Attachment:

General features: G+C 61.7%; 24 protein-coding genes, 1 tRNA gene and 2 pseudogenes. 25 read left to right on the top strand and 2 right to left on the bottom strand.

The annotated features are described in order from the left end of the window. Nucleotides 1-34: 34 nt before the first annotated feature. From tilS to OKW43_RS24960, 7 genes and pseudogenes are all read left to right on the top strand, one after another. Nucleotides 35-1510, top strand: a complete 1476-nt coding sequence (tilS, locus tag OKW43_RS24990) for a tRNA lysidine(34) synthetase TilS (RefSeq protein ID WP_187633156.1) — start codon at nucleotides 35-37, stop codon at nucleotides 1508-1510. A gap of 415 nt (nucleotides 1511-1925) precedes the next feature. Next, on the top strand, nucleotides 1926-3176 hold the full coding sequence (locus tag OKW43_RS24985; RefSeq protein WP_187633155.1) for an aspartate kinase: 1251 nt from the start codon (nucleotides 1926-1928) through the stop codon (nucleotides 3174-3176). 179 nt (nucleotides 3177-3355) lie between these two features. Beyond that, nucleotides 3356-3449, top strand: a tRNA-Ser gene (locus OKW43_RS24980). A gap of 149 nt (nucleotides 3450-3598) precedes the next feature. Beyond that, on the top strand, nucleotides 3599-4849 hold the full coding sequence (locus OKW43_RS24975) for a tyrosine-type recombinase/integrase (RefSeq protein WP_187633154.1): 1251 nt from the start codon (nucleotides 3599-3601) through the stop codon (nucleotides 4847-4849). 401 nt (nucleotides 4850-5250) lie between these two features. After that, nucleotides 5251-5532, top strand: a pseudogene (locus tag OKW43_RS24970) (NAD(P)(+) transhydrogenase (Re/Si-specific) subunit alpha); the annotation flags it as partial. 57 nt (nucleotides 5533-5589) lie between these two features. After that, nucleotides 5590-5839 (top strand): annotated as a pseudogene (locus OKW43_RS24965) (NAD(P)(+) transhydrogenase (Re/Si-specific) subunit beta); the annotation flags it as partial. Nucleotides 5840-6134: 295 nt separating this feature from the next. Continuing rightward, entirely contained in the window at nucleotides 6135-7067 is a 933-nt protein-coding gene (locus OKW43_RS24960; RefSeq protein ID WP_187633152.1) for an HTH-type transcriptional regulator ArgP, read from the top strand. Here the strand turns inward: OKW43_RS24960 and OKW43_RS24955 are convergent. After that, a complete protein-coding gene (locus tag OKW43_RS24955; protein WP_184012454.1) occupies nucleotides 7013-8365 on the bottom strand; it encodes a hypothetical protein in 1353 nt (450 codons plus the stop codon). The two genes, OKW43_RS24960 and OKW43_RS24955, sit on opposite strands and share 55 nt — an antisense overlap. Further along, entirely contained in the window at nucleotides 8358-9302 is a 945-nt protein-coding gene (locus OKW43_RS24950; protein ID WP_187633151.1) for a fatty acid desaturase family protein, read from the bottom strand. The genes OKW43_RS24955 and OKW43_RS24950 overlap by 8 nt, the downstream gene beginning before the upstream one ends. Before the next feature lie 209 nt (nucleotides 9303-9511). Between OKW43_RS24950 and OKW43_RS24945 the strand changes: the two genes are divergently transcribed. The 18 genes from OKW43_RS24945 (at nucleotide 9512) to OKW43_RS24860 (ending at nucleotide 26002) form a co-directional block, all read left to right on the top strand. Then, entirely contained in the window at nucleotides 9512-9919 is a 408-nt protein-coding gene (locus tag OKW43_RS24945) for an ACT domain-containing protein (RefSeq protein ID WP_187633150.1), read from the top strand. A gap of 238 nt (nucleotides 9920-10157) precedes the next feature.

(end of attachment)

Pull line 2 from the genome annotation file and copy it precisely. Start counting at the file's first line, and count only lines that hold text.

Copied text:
The annotated features are described in order from the left end of the window. Nucleotides 1-34: 34 nt before the first annotated feature. From tilS to OKW43_RS24960, 7 genes and pseudogenes are all read left to right on the top strand, one after another. Nucleotides 35-1510, top strand: a complete 1476-nt coding sequence (tilS, locus tag OKW43_RS24990) for a tRNA lysidine(34) synthetase TilS (RefSeq protein ID WP_187633156.1) — start codon at nucleotides 35-37, stop codon at nucleotides 1508-1510. A gap of 415 nt (nucleotides 1511-1925) precedes the next feature. Next, on the top strand, nucleotides 1926-3176 hold the full coding sequence (locus tag OKW43_RS24985; RefSeq protein WP_187633155.1) for an aspartate kinase: 1251 nt from the start codon (nucleotides 1926-1928) through the stop codon (nucleotides 3174-3176). 179 nt (nucleotides 3177-3355) lie between these two features. Beyond that, nucleotides 3356-3449, top strand: a tRNA-Ser gene (locus OKW43_RS24980). A gap of 149 nt (nucleotides 3450-3598) precedes the next feature. Beyond that, on the top strand, nucleotides 3599-4849 hold the full coding sequence (locus OKW43_RS24975) for a tyrosine-type recombinase/integrase (RefSeq protein WP_187633154.1): 1251 nt from the start codon (nucleotides 3599-3601) through the stop codon (nucleotides 4847-4849). 401 nt (nucleotides 4850-5250) lie between these two features. After that, nucleotides 5251-5532, top strand: a pseudogene (locus tag OKW43_RS24970) (NAD(P)(+) transhydrogenase (Re/Si-specific) subunit alpha); the annotation flags it as partial. 57 nt (nucleotides 5533-5589) lie between these two features. After that, nucleotides 5590-5839 (top strand): annotated as a pseudogene (locus OKW43_RS24965) (NAD(P)(+) transhydrogenase (Re/Si-specific) subunit beta); the annotation flags it as partial. Nucleotides 5840-6134: 295 nt separating this feature from the next. Continuing rightward, entirely contained in the window at nucleotides 6135-7067 is a 933-nt protein-coding gene (locus OKW43_RS24960; RefSeq protein ID WP_187633152.1) for an HTH-type transcriptional regulator ArgP, read from the top strand. Here the strand turns inward: OKW43_RS24960 and OKW43_RS24955 are convergent. After that, a complete protein-coding gene (locus tag OKW43_RS24955; protein WP_184012454.1) occupies nucleotides 7013-8365 on the bottom strand; it encodes a hypothetical protein in 1353 nt (450 codons plus the stop codon). The two genes, OKW43_RS24960 and OKW43_RS24955, sit on opposite strands and share 55 nt — an antisense overlap. Further along, entirely contained in the window at nucleotides 8358-9302 is a 945-nt protein-coding gene (locus OKW43_RS24950; protein ID WP_187633151.1) for a fatty acid desaturase family protein, read from the bottom strand. The genes OKW43_RS24955 and OKW43_RS24950 overlap by 8 nt, the downstream gene beginning before the upstream one ends. Before the next feature lie 209 nt (nucleotides 9303-9511). Between OKW43_RS24950 and OKW43_RS24945 the strand changes: the two genes are divergently transcribed. The 18 genes from OKW43_RS24945 (at nucleotide 9512) to OKW43_RS24860 (ending at nucleotide 26002) form a co-directional block, all read left to right on the top strand. Then, entirely contained in the window at nucleotides 9512-9919 is a 408-nt protein-coding gene (locus tag OKW43_RS24945) for an ACT domain-containing protein (RefSeq protein ID WP_187633150.1), read from the top strand. A gap of 238 nt (nucleotides 9920-10157) precedes the next feature.